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Posted by on Dec 15, 2007 in reviews | 18 comments

Review: The Screwtape Letters

Did this review for Norm at normblog. Go here.

C.S. Lewis, author of the Narnia books, also wrote a book called The Screwtape Letters, which was and remains very popular with the Christian fraternity.

The book is a series of letters from a senior demon, Screwtape, to his nephew and protégé, Wormwood, who has just graduated from demon Training College. What the letters reveal are all the tricks of the trade so far as devilry is concerned – the ways in which Satan’s demons tempt, trick, and otherwise manipulate us so that we are lost to ‘the Enemy’ (God) and become delicious morsels for ‘our Father below’, as Screwtape refers to the Devil.

Screwtape’s advice to his blundering nephew reveals his own experience at drawing humans to their doom. He explains how we can be tempted to sin, even while we think we are being virtuous. When Wormwood’s first ‘patient’ finds Christianity, Screwtape advises Wormwood thus:

The most alarming thing in your last account of the patient is that he is making none of those confident resolutions which marked his original conversion… I see only one thing to do at the moment. Your patient has become humble. Have you drawn his attention to this fact? All virtues are less formidable to us once the man is aware that he has them, but this is especially true of humility. Catch him at a moment when he is really poor in spirit and smuggle into his mind the gratifying reflection “By jove! I’m being humble,” and almost immediately pride – pride at his own humility – will appear. If he awakes to the danger and tries to smother his new form of pride, make him proud of his attempt – and so on, through as many stages as you please. But don’t try this for too long, for fear you awake his sense of humour and proportion, in which case he will merely laugh at you and go to bed.

Lewis excels at capturing the labyrinthine and often masochistic patterns of thought into which the religious can get themselves. The cycle described above – of humility, followed by pride in humility, which is smothered by second-order humility, which awakens further pride, and so on – is a nice example.

Lewis’s book is filled with pithy reminders of how we can slide into doing wrong – worthwhile reminders whether or not we’re religious. The surest way of tempting humans to oblivion, Screwtape tells us, is not to get them to commit spectacular sins, but gently to lull them into the habit of little sins, preferably without them even noticing they are sinning.

It does not matter how small the sins are, provided that their cumulative effect is to edge the man away from the Light and out into the Nothing. Murder is not better than cards if cards do the trick. Indeed, the safest road to Hell is the gradual one – the gentle slope, soft underfoot, without sudden turnings, without milestones, without signposts.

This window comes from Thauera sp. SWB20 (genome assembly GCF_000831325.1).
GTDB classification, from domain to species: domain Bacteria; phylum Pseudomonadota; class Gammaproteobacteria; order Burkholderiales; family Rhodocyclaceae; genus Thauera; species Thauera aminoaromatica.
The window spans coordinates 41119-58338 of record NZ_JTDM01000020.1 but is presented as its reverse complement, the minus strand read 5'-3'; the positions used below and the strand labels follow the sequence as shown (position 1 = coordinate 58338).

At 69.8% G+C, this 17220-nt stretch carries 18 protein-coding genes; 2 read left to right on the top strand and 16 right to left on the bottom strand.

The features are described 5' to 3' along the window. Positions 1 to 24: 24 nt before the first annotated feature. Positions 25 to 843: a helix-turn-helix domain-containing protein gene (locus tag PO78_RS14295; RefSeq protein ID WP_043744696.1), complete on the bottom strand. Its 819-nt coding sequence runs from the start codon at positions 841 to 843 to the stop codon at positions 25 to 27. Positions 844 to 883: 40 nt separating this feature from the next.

Even if you’re not religious, you’ll recognize that there is much truth in that.

Screwtape urges Wormwood to encourage the bond between his patient and two breezy, charming and fashionable new friends who are ‘rich, smart, superficially intellectual, and brightly sceptical about everything in the world’. To Screwtape’s delight, these trendy individuals introduce him to their whole set – ‘thoroughly reliable people; steady, consistent scoffers and worldlings who without any spectacular crimes are progressing quietly and comfortably towards our Father’s house’. The patient, he hopes, will be seduced away from the Enemy (God) by this sceptical and seemingly-sophisticated bunch. Lewis’s real point here, of course, is to warn Christians against hanging out with… er, people like me.

One irony about Lewis’s book is that, in producing this exposé of how demons psychologically manipulate people, he engages in a certain amount of psychological manipulation himself. A Christian may find that the siren voices of the demons (whom Lewis seems to think really exist) whispering in their ear are now accompanied by Lewis’s own muscular intonations: ‘Psst. Don’t become friendly with those people – they’ll seduce you into sinning!’

Lewis believes that reason favours religious belief. Like many philosophically minded-Christians (such as Keith Ward and Richard Swinburne), he encourages us to think and question. That’s the sort of Christian I can respect, the sort that stands in stark contrast to Luther, who insists, ‘Faith must trample all reason underfoot’, and those evangelicals for whom ‘Reason is the greatest enemy that faith has‘ and ‘A free thinker is Satan’s slave‘.

I’m working on a parody of The Screwtape Letters. My Tapescrew Letters are written by a senior guru/priest to his junior in a fictional religion that nevertheless bears a close similarity to many actual religions. Just as Lewis aimed to take the lid off the activities of the demons, so my book aims to lay bare the psychological manipulation applied by gurus and priests. I’m in fact borrowing Lewis’s clever little idea and turning it against him.